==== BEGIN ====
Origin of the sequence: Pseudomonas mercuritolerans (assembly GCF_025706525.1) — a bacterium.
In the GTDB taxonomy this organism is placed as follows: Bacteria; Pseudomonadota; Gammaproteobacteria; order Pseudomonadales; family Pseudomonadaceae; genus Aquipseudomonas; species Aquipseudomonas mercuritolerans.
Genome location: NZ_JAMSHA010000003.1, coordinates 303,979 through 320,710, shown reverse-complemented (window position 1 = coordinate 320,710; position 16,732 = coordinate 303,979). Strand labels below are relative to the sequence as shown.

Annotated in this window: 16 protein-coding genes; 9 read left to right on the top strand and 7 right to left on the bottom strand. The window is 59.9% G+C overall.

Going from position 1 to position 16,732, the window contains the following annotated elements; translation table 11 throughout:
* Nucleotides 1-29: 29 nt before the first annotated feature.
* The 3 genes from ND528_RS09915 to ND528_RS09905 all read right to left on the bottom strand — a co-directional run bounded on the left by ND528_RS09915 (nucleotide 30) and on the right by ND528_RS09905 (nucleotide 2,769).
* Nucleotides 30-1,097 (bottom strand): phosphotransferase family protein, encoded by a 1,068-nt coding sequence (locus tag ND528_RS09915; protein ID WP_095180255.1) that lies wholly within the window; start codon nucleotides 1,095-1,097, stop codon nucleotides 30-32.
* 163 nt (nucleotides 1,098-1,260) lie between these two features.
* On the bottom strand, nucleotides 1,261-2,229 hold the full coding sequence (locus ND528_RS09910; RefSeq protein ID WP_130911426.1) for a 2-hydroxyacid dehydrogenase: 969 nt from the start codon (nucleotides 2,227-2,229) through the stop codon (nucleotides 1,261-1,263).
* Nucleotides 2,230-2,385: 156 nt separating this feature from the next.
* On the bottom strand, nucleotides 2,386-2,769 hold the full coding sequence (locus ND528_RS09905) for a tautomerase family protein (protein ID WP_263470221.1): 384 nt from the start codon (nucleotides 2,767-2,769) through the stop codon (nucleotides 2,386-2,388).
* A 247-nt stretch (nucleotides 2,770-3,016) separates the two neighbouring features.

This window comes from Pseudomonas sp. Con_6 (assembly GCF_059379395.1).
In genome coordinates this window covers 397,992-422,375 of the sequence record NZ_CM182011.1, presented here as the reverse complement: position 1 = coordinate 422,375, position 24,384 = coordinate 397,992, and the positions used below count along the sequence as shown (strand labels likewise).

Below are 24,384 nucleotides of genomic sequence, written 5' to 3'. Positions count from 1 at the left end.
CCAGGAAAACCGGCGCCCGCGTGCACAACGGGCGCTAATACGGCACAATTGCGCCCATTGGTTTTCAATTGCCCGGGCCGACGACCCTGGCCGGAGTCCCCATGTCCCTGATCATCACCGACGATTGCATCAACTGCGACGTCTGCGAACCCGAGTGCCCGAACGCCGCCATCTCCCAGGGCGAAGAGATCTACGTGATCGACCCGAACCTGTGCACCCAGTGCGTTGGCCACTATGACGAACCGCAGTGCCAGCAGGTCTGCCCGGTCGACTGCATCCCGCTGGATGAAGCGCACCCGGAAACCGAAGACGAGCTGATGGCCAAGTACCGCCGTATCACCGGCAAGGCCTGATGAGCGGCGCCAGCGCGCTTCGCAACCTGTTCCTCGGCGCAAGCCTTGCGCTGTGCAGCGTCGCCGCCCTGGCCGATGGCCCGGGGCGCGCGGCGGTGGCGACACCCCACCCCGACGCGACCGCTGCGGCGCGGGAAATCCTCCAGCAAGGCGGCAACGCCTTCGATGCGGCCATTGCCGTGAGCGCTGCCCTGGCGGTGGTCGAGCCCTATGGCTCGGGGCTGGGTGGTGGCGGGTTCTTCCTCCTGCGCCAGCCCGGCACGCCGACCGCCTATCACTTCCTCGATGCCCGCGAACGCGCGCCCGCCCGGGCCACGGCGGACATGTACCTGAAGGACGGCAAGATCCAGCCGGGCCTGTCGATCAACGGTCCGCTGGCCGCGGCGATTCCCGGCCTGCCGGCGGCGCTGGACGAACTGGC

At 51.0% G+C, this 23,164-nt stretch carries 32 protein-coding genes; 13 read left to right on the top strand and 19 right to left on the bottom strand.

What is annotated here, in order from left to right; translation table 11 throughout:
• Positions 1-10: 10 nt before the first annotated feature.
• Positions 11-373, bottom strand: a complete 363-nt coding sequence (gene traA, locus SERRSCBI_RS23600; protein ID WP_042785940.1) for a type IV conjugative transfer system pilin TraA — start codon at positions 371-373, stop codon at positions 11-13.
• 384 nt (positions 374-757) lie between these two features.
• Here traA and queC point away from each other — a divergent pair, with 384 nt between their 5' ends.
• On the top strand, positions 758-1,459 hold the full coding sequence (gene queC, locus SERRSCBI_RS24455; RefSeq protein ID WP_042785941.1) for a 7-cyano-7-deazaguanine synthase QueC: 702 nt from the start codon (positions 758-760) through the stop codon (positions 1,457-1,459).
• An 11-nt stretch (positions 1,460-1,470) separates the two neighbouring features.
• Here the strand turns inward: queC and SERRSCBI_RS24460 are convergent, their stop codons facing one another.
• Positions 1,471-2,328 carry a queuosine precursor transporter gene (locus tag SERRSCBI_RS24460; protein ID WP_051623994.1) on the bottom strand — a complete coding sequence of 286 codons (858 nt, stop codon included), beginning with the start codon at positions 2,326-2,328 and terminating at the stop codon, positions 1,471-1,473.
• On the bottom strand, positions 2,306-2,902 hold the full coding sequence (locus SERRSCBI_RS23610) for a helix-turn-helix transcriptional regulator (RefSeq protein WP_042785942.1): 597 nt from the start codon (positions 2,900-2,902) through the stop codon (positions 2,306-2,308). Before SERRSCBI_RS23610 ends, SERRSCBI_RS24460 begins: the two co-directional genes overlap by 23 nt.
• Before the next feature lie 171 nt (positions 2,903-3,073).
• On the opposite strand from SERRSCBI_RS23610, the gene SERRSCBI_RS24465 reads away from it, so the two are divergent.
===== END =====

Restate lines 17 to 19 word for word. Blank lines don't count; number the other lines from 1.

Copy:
CCAGGAAAACCGGCGCCCGCGTGCACAACGGGCGCTAATACGGCACAATTGCGCCCATTGGTTTTCAATTGCCCGGGCCGACGACCCTGGCCGGAGTCCCCATGTCCCTGATCATCACCGACGATTGCATCAACTGCGACGTCTGCGAACCCGAGTGCCCGAACGCCGCCATCTCCCAGGGCGAAGAGATCTACGTGATCGACCCGAACCTGTGCACCCAGTGCGTTGGCCACTATGACGAACCGCAGTGCCAGCAGGTCTGCCCGGTCGACTGCATCCCGCTGGATGAAGCGCACCCGGAAACCGAAGACGAGCTGATGGCCAAGTACCGCCGTATCACCGGCAAGGCCTGATGAGCGGCGCCAGCGCGCTTCGCAACCTGTTCCTCGGCGCAAGCCTTGCGCTGTGCAGCGTCGCCGCCCTGGCCGATGGCCCGGGGCGCGCGGCGGTGGCGACACCCCACCCCGACGCGACCGCTGCGGCGCGGGAAATCCTCCAGCAAGGCGGCAACGCCTTCGATGCGGCCATTGCCGTGAGCGCTGCCCTGGCGGTGGTCGAGCCCTATGGCTCGGGGCTGGGTGGTGGCGGGTTCTTCCTCCTGCGCCAGCCCGGCACGCCGACCGCCTATCACTTCCTCGATGCCCGCGAACGCGCGCCCGCCCGGGCCACGGCGGACATGTACCTGAAGGACGGCAAGATCCAGCCGGGCCTGTCGATCAACGGTCCGCTGGCCGCGGCGATTCCCGGCCTGCCGGCGGCGCTGGACGAACTGGC

At 51.0% G+C, this 23,164-nt stretch carries 32 protein-coding genes; 13 read left to right on the top strand and 19 right to left on the bottom strand.

What is annotated here, in order from left to right; translation table 11 throughout: